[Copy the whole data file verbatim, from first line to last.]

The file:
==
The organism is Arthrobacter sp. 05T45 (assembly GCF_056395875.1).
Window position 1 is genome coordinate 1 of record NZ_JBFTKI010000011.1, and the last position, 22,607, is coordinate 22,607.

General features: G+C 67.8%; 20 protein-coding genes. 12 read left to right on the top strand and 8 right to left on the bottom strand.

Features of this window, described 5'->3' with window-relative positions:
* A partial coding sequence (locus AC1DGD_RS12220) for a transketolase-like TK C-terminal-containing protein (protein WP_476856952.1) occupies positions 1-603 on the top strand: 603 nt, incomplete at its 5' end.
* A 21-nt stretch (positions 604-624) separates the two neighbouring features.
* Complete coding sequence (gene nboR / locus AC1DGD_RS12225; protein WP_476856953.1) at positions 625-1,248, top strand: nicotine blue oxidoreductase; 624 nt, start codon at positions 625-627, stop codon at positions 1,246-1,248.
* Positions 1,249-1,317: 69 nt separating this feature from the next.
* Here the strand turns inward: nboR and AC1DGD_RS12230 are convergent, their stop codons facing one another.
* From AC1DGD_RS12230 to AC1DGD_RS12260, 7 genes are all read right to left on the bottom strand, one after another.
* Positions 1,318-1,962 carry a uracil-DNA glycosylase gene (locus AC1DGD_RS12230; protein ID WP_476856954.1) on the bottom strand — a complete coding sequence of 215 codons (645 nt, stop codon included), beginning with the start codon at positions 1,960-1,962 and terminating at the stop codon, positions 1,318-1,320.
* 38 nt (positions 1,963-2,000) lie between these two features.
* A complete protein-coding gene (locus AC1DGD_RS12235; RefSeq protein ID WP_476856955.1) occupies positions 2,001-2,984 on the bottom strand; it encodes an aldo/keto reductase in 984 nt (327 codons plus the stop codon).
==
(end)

The organism is Arthrobacter sp. 05T45 (assembly GCF_056395875.1).
Window position 1 is genome coordinate 1 of record NZ_JBFTKI010000011.1, and the last position, 22,607, is coordinate 22,607.

General features: G+C 67.8%; 20 protein-coding genes. 12 read left to right on the top strand and 8 right to left on the bottom strand.

Features of this window, described 5'->3' with window-relative positions:
* A partial coding sequence (locus AC1DGD_RS12220) for a transketolase-like TK C-terminal-containing protein (protein WP_476856952.1) occupies positions 1-603 on the top strand: 603 nt, incomplete at its 5' end.
* A 21-nt stretch (positions 604-624) separates the two neighbouring features.
* Complete coding sequence (gene nboR / locus AC1DGD_RS12225; protein WP_476856953.1) at positions 625-1,248, top strand: nicotine blue oxidoreductase; 624 nt, start codon at positions 625-627, stop codon at positions 1,246-1,248.
* Positions 1,249-1,317: 69 nt separating this feature from the next.
* Here the strand turns inward: nboR and AC1DGD_RS12230 are convergent, their stop codons facing one another.
* From AC1DGD_RS12230 to AC1DGD_RS12260, 7 genes are all read right to left on the bottom strand, one after another.
* Positions 1,318-1,962 carry a uracil-DNA glycosylase gene (locus AC1DGD_RS12230; protein ID WP_476856954.1) on the bottom strand — a complete coding sequence of 215 codons (645 nt, stop codon included), beginning with the start codon at positions 1,960-1,962 and terminating at the stop codon, positions 1,318-1,320.
* 38 nt (positions 1,963-2,000) lie between these two features.
* A complete protein-coding gene (locus AC1DGD_RS12235; RefSeq protein ID WP_476856955.1) occupies positions 2,001-2,984 on the bottom strand; it encodes an aldo/keto reductase in 984 nt (327 codons plus the stop codon).